For example if I calculate drop using 1ms interval, I get 538.33" of drop and if I switch to 0.1ms I get 537.94". Not a very significant change. This actually leads me to believe there are possible software bugs in the program. As always, it is best if you write your own...
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  #13  
Old 02-14-2012, 04:35 PM
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Re: Ballistics isn't the math the math?

Quote:
Originally Posted by Sharpsman View Post
FWIW....guys I've been shooting LR a helluva long time.....longer than I care to recall matter of fact. First beginnings was with an 03 Springfield and I've fired many rifles and calibers over 60 years of shooting....all the way back to 1600 yards...or more! AND...my conclusion was over a long period of time that these so-called ballistic charts are good gizmos to con $$$$$ out of people. Now...some will of course rebut that statement but be that as it may....I'll still cling to my own experience and as stated conclusion! Shoot your rifles with the best load that you can get it to develop....record all data related to weather conditions and then use that data to help you in future shootings! Temperature makes a helluva difference I can tell you that from one day to the next and if not taken into consideration...well...you won't be close to what you're gonna want to hit! Once you've found a load combination that works...don't get caught in the trap of constantly chasing a magic new bullet because there are NO MAGIC BULLETS....just raw physics and well established science!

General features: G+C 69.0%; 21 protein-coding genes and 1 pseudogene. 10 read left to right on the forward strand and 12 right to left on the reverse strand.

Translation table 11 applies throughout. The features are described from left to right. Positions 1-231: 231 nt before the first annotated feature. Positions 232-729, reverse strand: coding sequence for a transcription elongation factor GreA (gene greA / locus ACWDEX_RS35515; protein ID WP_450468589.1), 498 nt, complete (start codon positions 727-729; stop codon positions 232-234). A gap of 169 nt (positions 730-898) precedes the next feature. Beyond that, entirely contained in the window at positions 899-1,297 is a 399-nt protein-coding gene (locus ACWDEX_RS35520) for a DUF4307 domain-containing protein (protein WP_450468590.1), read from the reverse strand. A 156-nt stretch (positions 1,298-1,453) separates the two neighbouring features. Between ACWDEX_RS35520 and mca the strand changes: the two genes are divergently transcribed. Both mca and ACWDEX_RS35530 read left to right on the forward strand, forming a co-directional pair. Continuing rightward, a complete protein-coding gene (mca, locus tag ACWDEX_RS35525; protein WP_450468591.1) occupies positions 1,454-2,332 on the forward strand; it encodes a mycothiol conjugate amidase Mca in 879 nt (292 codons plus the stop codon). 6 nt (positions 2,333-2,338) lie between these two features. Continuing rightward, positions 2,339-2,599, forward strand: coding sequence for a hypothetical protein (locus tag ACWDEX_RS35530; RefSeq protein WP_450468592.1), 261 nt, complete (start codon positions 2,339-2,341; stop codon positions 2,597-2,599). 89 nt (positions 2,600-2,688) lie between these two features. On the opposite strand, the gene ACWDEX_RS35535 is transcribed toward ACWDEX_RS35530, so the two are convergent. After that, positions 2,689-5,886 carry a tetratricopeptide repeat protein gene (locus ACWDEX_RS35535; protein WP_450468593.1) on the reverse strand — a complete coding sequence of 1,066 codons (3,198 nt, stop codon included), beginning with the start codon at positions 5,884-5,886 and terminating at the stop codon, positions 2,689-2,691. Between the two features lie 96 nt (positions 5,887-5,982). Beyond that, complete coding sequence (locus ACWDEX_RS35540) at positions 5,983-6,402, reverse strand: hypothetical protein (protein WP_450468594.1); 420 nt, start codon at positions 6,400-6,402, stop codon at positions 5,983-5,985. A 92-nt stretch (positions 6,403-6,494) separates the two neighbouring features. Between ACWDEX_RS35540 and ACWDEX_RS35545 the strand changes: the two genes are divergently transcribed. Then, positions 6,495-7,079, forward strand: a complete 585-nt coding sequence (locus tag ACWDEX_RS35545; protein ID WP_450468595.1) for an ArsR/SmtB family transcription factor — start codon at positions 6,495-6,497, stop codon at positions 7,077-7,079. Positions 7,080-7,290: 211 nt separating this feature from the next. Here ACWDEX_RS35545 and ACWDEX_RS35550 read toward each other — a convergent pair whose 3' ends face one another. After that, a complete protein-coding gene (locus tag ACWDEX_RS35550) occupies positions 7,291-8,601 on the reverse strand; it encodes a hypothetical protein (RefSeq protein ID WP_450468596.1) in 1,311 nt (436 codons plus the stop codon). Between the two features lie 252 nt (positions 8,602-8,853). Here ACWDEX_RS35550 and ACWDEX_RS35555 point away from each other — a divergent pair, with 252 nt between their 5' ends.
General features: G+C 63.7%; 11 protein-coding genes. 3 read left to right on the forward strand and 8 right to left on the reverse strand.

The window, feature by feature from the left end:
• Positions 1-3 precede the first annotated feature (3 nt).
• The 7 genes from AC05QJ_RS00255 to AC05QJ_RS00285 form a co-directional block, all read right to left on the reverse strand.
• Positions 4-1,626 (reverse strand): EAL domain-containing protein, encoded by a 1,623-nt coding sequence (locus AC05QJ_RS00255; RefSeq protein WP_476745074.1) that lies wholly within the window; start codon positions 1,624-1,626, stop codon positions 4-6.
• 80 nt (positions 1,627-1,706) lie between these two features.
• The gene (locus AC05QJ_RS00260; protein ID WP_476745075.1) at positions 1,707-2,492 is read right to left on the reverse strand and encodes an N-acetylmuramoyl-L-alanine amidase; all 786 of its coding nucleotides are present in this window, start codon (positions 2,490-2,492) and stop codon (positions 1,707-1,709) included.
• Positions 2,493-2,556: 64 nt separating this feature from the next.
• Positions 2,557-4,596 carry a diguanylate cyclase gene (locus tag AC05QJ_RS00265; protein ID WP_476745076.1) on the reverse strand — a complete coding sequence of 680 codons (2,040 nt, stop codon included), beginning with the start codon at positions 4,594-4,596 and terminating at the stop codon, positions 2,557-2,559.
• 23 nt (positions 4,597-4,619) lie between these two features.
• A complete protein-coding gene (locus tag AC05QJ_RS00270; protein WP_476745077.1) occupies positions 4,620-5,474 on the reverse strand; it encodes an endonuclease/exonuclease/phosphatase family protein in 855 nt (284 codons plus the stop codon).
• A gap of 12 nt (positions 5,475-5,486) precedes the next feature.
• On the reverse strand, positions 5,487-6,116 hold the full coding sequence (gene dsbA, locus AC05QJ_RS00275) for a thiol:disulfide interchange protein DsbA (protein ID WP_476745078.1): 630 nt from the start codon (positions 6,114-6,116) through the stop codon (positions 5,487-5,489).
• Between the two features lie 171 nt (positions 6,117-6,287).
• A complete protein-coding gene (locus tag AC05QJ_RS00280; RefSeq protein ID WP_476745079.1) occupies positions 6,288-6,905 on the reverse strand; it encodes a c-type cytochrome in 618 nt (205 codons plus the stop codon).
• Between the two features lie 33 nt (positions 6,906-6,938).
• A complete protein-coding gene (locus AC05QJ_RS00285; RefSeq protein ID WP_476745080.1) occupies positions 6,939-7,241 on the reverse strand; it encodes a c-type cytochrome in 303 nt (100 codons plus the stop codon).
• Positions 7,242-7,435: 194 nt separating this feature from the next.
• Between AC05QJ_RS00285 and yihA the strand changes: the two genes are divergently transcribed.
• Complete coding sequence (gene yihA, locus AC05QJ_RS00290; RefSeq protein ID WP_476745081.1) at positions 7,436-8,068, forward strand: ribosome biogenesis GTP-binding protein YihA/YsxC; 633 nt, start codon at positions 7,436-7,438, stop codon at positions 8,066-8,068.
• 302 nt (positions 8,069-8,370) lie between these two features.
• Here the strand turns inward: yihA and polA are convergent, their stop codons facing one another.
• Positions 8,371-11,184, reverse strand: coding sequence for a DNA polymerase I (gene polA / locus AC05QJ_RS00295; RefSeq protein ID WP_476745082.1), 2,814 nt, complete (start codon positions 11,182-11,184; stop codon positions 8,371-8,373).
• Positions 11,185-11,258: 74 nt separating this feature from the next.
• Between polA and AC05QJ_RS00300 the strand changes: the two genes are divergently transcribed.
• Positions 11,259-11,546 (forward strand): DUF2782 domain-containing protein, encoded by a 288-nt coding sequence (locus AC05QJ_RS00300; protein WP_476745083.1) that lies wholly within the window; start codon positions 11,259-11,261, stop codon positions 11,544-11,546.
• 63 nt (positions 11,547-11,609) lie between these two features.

True.

The latest software is great for plugging in basic parameters, e.g. BC and MV, to get on paper at long distance so that you can confirm your drops.

They're also good for checking the anticipated correction for different conditions such as altitude, wind, or in-between/unknown distances that you haven't shot.

It's always best to verify actual dope in the field.

The ELR guys have to really pay attention to fine details as they get out past 1200 yds or so. ...unless you're just trying to walk it in.

Given the cost of ammo and barrel life, I think good software is well worth the $$.

-- richard